I believe the biggest mistake parents make is thinking their children are miniature versions of themselves. I will readily admit to making that mistake as a new parent, too, and even now sometimes forgetting that one simple fact, but I strive hard to be better at it.
When I first found out I was going to be a parent, I remember feeling apprehension for several reasons. I worried that my child would be just like me, and I also worried that she would be absolutely nothing like me. I know that seems strange to have oppositional worries, but both were extremely strong. While I wanted her to be an individual, to have her own interests, and her own personality, I couldn’t help also wishing for a mini-me, someone I could identify with because of the similarities. So, of course, when she came, neither one of the wishes I had came true. Instead, it was in the nefarious gray area. She was definitely her own individual, but I could still see so much of myself in her.
And I realize now that this gray area is perfectly fine, that she should fit into this category. Too many parents find themselves seeing those similarities and playing them up, trying to fit their child into the mold they created when they were children themselves. The major problem with this approach is that it stifles the child’s own creativity and drive. If they’re just being a better version of you, why couldn’t you just change yourself to fit the ideal you have instead of trying to live vicariously through your children?
I was watching the movie “Robots” with my youngest child yesterday, and one thing that always strikes me about the film is that each robot is made from parts the parents put together, but for them to grow they need new, larger parts, that are specific to them. When those parts start to decay, they get new ones. That’s a beautiful metaphor for human children, in my opinion, because as children get older they do indeed change, but the change isn’t structured by you. It’s the natural progression, like them getting their “big kid parts,” which in turn become “young adult parts,” and so forth. By the time our children are adults, they have gone through any number of revisions to become individuals, to become their most perfect selves.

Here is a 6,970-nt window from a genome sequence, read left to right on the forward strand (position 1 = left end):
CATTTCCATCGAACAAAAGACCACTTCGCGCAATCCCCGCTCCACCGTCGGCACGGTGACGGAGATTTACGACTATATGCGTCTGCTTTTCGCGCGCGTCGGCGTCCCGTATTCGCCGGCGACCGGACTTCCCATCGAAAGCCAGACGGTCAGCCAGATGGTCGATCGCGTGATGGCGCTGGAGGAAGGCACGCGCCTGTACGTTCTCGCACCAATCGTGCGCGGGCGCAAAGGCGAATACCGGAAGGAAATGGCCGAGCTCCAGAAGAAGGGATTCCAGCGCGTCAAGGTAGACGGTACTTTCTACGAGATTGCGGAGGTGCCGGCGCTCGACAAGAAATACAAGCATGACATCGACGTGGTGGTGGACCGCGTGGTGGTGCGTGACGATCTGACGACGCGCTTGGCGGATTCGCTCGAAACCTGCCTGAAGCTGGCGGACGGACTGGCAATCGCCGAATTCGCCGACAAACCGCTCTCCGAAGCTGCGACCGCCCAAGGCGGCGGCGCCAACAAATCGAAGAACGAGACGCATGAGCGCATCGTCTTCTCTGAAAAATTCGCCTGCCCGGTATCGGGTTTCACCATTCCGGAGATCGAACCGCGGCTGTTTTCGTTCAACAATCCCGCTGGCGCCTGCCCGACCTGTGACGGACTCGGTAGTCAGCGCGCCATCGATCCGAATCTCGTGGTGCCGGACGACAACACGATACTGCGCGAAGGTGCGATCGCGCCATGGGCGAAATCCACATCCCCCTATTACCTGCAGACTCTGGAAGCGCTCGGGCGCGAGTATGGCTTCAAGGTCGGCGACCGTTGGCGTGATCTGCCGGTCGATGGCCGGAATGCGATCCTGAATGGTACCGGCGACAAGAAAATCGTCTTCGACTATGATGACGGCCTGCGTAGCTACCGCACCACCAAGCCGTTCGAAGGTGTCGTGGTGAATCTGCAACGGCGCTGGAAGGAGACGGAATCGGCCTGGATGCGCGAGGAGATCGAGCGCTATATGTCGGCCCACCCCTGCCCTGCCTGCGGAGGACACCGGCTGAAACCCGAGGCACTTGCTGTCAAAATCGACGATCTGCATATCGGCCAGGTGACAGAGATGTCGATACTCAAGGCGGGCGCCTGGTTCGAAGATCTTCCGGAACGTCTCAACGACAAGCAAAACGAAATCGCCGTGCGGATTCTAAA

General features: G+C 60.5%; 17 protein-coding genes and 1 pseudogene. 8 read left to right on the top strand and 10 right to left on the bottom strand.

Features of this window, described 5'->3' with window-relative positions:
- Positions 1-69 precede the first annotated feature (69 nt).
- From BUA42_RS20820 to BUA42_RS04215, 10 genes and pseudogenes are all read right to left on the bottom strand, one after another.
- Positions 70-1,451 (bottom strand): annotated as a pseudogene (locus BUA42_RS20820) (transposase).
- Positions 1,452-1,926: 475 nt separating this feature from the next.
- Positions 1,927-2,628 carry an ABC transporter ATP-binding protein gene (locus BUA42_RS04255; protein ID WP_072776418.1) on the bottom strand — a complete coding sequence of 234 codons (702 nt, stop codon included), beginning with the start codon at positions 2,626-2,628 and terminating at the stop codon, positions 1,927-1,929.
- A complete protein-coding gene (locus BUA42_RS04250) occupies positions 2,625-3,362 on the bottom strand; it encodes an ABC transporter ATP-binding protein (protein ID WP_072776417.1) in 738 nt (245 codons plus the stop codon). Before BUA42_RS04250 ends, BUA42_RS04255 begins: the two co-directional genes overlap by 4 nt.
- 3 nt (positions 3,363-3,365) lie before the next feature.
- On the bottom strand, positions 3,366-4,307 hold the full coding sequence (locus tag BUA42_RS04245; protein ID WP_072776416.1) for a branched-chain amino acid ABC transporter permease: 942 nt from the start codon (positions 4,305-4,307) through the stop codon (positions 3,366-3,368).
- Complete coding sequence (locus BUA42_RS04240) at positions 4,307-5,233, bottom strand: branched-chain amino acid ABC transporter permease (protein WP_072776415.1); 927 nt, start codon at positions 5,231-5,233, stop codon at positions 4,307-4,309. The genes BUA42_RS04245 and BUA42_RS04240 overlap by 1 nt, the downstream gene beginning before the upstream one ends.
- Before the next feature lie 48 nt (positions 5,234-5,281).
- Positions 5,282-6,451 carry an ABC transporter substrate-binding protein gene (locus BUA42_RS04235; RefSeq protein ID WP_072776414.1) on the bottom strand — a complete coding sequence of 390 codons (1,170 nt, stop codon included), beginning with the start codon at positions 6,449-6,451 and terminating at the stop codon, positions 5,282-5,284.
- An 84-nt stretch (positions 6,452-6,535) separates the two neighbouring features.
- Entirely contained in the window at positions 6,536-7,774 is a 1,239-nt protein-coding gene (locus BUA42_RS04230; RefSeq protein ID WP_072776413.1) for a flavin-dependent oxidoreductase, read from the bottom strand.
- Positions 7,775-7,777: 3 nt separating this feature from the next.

So, is it okay to see some of ourselves in our children? Absolutely. Indeed, that’s one of the most special parts of having children, getting to see that smile that is a mix of you and your partner. To hear that laugh that is just as fake as yours. To have that perfectionist streak so she’s not satisfied with mediocrity, just like you. It’s only natural to see those things and feel nostalgic for our own childhoods, but that’s as good as it gets. To stay focused on those things negates everything else your child is that isn’t specific to what you are. Enjoy and embrace your children for every part of their personalities, because before you know it, they will change, and you will have missed this special time.